THE mystery of a wartime signature, discovered by a painter when he was decorating a house in Musselburgh, has been solved.

Mikey McKinnon, 29, who owns McKinnon Decorators, was asked by the owners of the property on Eskview Terrace to strip off old woodchip wallpaper and repaint the walls in the hallway.

As he got to work, he found that previous decorators had signed and dated their work, as is tradition in the trade.

But Mikey, from Edinburgh, was stunned to see that the signatures were almost 80 years old – and curious about the men behind them.

The lettering was feint but legible and said: ‘Papered by David M Steeples A.R.P, 16 June, 1940, assisted by Robt N Bannerman, R.A.F, L.D.V.’

Keen to see if he could find out more as he had to paint over the signatures, he got in touch with the Courier and we appealed for readers’ help for information on the duo.

And the mystery was solved by Margaret Paterson, 82, from the Levenhall area of Musselburgh – a friend of Mr Steeples’ daughter Jenny Body, who now lives in New Zealand.

She had just returned home from visiting Jenny and was told of the newspaper article by her friends George and Florence Wilson, who live in Musselburgh town centre.

Margaret said: “Before I went, I told them about my trip and who I was visiting.

“If I had not, George would not have known the Steeples name and would not have asked me if there was a connection with the newspaper article and photograph of the painters’ signatures.”

The Steeples family had a shop at the top of Links Street and lived above the shop in front of Musselburgh Congregational Church.

Margaret lived across the road at 7 Links Street and she and Jenny, whom she knew as Janet then, were best friends, both attending Musselburgh Grammar School.

“I remember her dad as a man in white overalls who was always busy and then he went into the army,” said Margaret.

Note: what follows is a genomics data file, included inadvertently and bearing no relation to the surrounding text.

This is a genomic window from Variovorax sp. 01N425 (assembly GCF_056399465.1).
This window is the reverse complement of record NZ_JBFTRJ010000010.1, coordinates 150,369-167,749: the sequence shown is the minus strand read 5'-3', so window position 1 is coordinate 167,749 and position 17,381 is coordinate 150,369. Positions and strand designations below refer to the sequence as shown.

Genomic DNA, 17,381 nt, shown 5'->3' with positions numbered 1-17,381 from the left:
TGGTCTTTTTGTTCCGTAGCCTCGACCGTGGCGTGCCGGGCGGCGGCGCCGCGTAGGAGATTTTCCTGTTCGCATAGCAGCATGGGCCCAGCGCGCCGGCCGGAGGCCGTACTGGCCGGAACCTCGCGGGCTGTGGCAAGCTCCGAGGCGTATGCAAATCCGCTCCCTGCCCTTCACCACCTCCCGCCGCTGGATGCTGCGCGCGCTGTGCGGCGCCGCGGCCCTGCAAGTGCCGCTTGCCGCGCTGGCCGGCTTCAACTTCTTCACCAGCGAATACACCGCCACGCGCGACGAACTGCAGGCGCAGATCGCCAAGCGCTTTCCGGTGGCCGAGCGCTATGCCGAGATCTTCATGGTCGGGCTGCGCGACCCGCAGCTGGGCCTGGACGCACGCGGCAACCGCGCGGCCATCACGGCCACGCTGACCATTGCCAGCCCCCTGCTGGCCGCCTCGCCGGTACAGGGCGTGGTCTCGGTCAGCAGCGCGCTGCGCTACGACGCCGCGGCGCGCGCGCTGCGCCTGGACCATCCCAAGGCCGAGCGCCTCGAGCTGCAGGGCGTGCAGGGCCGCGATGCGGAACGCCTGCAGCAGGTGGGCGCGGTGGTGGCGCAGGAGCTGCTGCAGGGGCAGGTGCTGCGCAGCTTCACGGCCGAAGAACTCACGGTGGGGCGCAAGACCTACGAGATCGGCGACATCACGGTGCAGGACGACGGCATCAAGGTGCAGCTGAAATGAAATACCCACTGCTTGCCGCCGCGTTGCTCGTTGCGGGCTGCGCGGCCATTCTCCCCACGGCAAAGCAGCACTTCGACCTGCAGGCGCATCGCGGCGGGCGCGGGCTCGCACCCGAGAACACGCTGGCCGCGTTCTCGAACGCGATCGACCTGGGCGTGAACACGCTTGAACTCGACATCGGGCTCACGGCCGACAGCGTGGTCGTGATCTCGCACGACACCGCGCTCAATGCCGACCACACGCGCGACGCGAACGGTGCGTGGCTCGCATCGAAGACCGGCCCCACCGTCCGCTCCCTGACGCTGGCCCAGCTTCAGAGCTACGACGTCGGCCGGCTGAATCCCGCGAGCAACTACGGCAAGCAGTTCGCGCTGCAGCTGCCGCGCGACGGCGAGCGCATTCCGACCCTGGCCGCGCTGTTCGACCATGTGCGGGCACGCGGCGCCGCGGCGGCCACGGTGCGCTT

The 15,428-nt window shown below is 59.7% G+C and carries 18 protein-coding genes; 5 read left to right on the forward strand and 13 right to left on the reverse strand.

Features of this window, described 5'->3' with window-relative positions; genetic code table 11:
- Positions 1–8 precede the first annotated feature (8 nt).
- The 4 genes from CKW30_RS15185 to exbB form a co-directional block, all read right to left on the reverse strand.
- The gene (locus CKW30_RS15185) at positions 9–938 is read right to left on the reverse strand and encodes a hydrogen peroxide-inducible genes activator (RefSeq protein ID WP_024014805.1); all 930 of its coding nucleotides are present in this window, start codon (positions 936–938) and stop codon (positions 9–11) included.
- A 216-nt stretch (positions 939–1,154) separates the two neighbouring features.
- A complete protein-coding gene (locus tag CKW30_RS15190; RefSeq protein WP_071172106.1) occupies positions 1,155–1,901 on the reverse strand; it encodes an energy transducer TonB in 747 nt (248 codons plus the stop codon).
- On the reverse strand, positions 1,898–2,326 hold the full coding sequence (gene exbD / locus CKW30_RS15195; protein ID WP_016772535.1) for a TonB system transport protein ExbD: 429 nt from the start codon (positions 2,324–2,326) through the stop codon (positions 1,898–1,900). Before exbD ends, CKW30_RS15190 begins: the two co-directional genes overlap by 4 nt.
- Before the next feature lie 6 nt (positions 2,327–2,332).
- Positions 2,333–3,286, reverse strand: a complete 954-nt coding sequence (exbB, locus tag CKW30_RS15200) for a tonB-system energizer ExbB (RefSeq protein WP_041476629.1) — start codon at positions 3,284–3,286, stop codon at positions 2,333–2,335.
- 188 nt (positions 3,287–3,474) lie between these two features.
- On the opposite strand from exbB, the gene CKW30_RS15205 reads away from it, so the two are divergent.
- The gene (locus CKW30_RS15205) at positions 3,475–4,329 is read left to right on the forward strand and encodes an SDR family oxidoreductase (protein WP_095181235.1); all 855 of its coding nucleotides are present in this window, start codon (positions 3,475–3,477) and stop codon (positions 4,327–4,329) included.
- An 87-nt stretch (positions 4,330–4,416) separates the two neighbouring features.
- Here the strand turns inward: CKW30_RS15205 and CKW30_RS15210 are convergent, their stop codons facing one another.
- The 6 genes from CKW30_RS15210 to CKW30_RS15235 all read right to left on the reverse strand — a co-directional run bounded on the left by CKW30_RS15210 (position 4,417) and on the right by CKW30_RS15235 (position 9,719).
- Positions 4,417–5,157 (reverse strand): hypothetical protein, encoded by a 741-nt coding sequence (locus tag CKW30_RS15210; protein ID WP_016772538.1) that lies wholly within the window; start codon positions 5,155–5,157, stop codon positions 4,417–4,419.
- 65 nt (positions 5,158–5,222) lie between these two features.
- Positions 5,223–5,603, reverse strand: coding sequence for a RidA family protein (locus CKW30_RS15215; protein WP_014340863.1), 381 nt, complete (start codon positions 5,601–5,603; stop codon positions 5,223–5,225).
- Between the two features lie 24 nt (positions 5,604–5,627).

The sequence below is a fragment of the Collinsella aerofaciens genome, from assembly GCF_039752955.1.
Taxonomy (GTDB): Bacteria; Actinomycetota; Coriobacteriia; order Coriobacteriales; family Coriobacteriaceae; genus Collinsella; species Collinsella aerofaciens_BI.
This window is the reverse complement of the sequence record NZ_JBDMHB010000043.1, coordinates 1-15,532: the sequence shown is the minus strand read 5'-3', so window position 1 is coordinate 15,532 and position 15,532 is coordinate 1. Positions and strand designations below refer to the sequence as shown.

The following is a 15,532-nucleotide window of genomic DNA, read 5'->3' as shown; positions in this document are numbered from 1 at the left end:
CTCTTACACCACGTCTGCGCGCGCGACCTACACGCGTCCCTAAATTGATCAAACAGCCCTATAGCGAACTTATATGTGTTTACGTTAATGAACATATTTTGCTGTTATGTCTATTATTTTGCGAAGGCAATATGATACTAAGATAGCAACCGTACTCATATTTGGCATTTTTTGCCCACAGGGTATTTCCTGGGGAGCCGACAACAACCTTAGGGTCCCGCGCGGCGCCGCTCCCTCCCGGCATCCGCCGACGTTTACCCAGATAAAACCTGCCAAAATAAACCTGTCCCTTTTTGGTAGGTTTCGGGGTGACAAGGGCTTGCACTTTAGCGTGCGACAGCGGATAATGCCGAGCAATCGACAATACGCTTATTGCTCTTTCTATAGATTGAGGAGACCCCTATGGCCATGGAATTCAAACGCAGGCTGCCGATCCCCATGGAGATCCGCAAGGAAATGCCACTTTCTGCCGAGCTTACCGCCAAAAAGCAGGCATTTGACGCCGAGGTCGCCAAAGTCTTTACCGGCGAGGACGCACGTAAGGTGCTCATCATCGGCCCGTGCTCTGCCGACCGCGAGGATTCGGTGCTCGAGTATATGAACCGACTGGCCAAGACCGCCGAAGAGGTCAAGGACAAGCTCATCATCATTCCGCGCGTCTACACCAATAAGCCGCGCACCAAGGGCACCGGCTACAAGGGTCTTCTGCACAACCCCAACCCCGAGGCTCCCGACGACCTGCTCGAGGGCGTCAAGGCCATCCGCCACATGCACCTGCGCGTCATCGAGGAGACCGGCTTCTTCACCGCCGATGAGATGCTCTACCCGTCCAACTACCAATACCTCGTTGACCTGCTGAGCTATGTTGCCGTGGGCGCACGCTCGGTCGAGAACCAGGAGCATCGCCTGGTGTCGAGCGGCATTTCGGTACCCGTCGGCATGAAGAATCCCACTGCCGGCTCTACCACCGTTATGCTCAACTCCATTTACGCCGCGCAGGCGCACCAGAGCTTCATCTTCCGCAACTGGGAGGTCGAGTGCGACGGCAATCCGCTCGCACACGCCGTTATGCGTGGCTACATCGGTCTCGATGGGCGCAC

Jenny, 82, emigrated to New Zealand in 1960.

Margaret said: “We lost touch for a while but met up again when she came on one of her visits home.

“My husband died last August and, when I let Jenny know, she immediately asked me out to New Zealand for a visit, which I did in February.”

Jenny added: “Our first shop belonged to my grandfather and his brother and was on North High Street opposite where The Brunton is now.

“The building is still there and belonged to my great aunt until the 1950s. The shop moved to the corner of Links Street, which is where I grew up.”

Mr Steeples served with the Royal Army Service Corps during the Second World War. He died, in his mid-80s, in 1984.

Jenny said: “I can’t remember my dad being in the A.R.P. but he went off to war sometime in 1940 and served in France and Belgium.

“He used to tell me stories about how he and [legendary field marshall] Montgomery won the war between them – not entirely believable but I was only about eight!”

She added: “He and his brother Jack took over the paint business and, after the war, Jack moved to Forfar and continued painting. We were then D & J Steeples.

“My dad was a very good sign writer. I loved watching him. I used to knit mittens for him to keep his hands warm in winter but leave his fingers free.

“He closed the shop in the late 1950s and semi-retired.”

A member of the Lodge St John Fisherrow, Mr Steeples was also a keen golfer.

Jenny said: “I know the name Bob Bannerman but can’t picture him. He could have been one of my father’s apprentices but I am inclined to think he was a family friend.”

After her move to New Zealand “in a fit of wanderlust”, Jenny lived in Dunedin for about 10 years before moving to Auckland in the 1970s. She has now retired to Orewa, north of Auckland.

An accountant and real estate worker, she met her husband John while she was working in London.

She said: “Being brought up in Fisherrow, the sea was in my blood and I still live close by – I have to say the water is a tad warmer here than it ever was in Musselburgh!

“I have three children and 10 grandchildren, none of whom are painters, although I dabble a little bit. Nowadays, I spend my life gardening, which I love, and playing bridge.

“I have returned about four times to Musselburgh, staying with a friend in Portobello. Last time was about eight years ago.

“I was thrilled to bits to hear about my dad’s signature. It is unbelievable after all these years – almost 79 years to the day.”

Mikey said: “I’m really surprised that a family member was tracked down and, given that she is on the other side if the world, it shows you the power of the local press.

“I’m happy for her that it bought her some joy to see a memory of her dad. I’m sure it would have brought back some nice memories.”